As Latinos continue to grow as a population (they are currently the nation’s largest racial and ethnic minority group), the focus on increasing educational opportunities for them has become a front burner topic on the agenda of many organizations. In Modesto, Calif. (37.54% Latino population), one local institution has taken an innovative approach to not only increase Latino enrollment, but also to ensure that they succeed once they begin. Modesto Junior College recently completed its Hispanic Education Conference in which hundreds of local students were “exposed to higher education” through a series of workshops and motivational speakers. Increasing Latino students’ exposure to higher education outlets has been identified as a key way to eliminating some barriers that they ...

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Promotoras in California Have Community on the Right Track toward Improving Health

Promotores de salud have long been recognized as being able to break down barriers that keep many Latinos from obtaining quality, accessible health care. Often members of the community in which they do outreach, promotores are able to foster trust with the Latino population they serve. In San Luis Obispo, Calif. (16.36% Latino population), the Promotores Collaborative looks to have moved the area’s Latino community onto the “fast track” of being able to access the city’s health resources. The group is an emerging prevention and health education organization that works in the community through neighbor-to-neighbor outreach. Created by the nonprofit Center for Family Strengthening, the Promotores Collaborative recruits, organizes, and trains networks of Spanish-speaking ...

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Program in California Advances Financial Literacy for High School Students

Access is one of the main reasons many Latinos do not continue their education beyond high school. The lack of access to resources and information –especially financial literacy—keeps many Latino students from going to college. A new program in Pico Rivera, Calif. (90.63% Latino population), is looking to remove some of these barriers. Heberto M. Sanchez, President and founder of the nonprofit Latino Educational Fund (LEF), and Principal Jonathan Lyons of El Rancho High School in Pico Rivera have agreed to launch the Student Loan Board Program, a “forward thinking pilot program” aimed at advancing the financial literacy for their students. “This is a unique opportunity for our students to learn about how lending works through the LEF’s hands-on Student Loan Board ...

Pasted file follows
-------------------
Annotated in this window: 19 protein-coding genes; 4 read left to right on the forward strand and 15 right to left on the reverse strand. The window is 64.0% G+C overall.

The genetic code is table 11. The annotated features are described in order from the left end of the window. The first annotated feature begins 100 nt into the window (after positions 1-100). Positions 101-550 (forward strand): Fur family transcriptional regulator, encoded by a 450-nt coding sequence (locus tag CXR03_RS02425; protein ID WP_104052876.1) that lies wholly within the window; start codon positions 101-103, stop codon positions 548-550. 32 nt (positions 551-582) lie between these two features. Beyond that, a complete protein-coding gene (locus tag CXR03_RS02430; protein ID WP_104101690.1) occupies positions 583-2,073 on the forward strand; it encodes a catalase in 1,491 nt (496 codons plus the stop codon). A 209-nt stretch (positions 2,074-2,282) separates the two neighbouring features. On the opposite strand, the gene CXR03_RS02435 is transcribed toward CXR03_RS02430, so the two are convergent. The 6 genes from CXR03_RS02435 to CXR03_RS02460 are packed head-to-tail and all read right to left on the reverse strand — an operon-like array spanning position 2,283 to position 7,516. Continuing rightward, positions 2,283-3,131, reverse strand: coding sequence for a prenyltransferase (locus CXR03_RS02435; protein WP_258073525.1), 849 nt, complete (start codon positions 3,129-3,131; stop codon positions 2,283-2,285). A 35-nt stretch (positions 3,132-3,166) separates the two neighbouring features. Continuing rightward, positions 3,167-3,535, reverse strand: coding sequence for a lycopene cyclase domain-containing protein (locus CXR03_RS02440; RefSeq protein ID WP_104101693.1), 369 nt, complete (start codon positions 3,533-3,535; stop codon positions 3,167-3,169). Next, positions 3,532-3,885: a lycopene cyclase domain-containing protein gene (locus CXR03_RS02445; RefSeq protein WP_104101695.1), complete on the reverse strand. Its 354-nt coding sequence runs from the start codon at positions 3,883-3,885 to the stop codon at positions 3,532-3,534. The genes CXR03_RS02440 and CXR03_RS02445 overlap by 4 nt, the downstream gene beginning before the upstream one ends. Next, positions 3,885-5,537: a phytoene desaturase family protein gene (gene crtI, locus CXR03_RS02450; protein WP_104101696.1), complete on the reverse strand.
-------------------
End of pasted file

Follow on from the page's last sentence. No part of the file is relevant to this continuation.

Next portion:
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Six Signs of Colorectal Cancer You NEED to Know About

Emergency room doctor examining woman

While colorectal cancer rates have gone down among older adults, they are spiking among Millennials and Generation Xers, recent studies disturbingly have found. Compared to people born in 1950, people born in 1990 have double the risk of colon cancer and four times the risk of rectal cancer, according to American Cancer Society researchers who analyzed data from more than 490,000 colorectal cancer cases in adults from 1974 to 2013. For Latinos, this is especially troubling information. Colon cancer is already the second-leading cause of cancer deaths among Latino men and the third-leading cause of cancer deaths among Latinas. “It’s extremely rare for an incidence of a disease to increase this much,” said Dr. Andrea Cercek, a gastrointestinal oncologist at Memorial Sloan ...

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‘Juntos Program’ Helps Latino Families Succeed in Iowa

In recent years, Latinos have made great strides in achievement in education. Latino high school dropout rates are at an all-time low and more and more Latinos are enrolling in two- and four-year colleges and universities. In Sheldon, IA (5.99% Latino population), a new program has been launched to help the community’s Latinos excel even more in school. The Iowa State University Extension and Outreach and Northwest Iowa Community College are excited to offer local Latino families with the opportunity to take part in what’s being called “Juntos para una mejor educación” (Together for a Better Education). According to radio station KIWA, extension officials have described the program as a series of activities for middle school students and their families with the goal ...